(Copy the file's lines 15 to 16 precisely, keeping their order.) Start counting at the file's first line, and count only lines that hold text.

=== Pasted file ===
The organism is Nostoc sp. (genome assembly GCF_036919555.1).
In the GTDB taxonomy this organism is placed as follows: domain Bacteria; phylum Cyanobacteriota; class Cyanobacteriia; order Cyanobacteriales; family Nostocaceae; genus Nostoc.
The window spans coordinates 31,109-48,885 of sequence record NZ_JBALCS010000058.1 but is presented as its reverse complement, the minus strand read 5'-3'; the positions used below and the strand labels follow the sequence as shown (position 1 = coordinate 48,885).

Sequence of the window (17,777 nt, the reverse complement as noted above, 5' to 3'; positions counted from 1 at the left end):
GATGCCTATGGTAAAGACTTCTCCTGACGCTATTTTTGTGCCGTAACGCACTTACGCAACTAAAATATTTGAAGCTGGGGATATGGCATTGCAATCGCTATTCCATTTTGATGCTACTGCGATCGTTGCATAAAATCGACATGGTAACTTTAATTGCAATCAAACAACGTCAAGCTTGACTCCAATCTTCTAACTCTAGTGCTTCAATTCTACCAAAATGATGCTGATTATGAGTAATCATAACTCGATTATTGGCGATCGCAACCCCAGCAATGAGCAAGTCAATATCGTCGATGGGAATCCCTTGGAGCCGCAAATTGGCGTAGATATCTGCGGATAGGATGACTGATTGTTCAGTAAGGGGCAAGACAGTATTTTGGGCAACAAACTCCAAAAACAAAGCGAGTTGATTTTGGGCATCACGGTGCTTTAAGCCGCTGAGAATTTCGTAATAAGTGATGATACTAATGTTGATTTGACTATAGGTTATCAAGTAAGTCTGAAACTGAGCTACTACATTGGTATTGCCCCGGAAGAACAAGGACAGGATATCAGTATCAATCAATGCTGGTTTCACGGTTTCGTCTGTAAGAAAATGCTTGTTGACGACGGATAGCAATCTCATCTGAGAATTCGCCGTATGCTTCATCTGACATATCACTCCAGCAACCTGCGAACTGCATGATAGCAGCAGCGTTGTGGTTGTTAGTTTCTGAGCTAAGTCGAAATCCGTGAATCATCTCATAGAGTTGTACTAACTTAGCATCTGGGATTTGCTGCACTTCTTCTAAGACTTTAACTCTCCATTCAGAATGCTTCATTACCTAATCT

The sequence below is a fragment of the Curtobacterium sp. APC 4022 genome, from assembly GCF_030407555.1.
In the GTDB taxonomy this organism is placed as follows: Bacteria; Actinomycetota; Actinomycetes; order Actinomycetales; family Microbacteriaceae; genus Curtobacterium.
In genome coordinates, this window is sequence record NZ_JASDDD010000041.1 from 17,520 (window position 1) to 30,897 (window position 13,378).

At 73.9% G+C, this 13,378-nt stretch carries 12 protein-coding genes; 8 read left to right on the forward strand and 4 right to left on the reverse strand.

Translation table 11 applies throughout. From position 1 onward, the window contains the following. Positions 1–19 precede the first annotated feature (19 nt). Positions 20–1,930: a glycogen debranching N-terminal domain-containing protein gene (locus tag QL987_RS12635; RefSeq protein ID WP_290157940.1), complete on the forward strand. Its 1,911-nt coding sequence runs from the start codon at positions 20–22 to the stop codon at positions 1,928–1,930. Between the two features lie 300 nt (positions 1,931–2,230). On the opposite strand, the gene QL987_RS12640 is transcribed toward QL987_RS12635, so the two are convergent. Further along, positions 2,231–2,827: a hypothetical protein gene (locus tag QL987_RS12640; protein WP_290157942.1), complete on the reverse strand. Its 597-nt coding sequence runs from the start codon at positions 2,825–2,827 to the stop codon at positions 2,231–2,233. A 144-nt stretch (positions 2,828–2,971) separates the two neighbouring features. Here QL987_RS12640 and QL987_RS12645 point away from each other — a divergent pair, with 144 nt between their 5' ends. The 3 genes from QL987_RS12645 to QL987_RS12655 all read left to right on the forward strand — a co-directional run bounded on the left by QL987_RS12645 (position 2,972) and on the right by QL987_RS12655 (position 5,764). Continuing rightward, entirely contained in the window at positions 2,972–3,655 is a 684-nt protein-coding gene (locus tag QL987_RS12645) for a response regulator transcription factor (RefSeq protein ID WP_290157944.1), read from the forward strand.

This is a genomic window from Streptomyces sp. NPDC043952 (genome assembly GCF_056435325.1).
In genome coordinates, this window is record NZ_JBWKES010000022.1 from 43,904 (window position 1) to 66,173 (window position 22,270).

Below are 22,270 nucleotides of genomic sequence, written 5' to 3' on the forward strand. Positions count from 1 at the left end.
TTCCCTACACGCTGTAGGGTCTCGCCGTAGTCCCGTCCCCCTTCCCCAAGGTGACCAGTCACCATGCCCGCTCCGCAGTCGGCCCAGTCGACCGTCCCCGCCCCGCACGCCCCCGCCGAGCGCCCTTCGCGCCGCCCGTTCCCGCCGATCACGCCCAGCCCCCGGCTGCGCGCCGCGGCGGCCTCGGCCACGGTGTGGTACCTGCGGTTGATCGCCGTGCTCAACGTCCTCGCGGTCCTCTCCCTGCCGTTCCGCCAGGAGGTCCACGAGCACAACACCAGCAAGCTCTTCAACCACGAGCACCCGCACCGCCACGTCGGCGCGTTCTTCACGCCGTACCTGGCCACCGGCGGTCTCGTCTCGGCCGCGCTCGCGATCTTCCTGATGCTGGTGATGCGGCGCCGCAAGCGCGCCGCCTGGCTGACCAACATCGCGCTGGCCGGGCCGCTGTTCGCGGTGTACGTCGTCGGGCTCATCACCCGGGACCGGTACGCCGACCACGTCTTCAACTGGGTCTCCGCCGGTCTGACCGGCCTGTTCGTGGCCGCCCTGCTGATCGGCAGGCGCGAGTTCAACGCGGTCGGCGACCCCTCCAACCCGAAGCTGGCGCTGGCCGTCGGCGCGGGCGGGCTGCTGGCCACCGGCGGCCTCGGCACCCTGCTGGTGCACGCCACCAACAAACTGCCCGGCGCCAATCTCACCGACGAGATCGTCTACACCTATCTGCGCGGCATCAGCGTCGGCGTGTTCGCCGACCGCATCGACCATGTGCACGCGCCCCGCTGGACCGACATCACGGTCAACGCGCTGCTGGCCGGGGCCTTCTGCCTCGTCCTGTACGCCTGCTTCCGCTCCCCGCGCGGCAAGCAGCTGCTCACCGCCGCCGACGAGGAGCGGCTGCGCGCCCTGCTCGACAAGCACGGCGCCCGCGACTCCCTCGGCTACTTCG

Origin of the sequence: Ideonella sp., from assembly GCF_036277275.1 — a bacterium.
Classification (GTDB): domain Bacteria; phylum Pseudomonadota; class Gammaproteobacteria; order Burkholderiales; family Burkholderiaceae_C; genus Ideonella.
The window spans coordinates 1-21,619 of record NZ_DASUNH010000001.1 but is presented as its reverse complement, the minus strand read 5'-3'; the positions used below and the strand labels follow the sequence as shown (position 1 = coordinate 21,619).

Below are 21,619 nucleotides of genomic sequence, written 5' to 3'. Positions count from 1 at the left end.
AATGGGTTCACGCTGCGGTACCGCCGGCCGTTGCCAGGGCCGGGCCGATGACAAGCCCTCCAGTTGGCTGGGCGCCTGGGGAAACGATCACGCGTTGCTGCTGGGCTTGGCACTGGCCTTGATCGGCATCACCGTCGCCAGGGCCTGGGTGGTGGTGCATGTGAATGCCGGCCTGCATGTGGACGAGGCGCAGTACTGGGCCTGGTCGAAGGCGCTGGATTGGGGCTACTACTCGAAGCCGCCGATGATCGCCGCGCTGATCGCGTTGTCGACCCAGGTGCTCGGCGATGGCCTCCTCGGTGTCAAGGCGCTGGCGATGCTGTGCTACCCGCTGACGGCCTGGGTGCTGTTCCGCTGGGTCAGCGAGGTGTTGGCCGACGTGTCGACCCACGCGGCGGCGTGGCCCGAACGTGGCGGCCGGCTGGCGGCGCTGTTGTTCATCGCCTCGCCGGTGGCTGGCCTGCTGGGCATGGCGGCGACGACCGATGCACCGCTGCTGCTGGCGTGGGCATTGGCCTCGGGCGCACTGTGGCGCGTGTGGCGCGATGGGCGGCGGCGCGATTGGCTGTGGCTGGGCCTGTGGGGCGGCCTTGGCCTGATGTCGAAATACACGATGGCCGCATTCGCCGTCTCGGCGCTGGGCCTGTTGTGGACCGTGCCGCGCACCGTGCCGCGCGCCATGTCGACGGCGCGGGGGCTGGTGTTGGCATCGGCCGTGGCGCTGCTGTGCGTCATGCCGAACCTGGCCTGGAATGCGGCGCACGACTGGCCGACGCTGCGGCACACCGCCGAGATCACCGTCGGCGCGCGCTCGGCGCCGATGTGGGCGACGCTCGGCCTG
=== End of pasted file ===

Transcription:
Origin of the sequence: Ideonella sp., from assembly GCF_036277275.1 — a bacterium.
Classification (GTDB): domain Bacteria; phylum Pseudomonadota; class Gammaproteobacteria; order Burkholderiales; family Burkholderiaceae_C; genus Ideonella.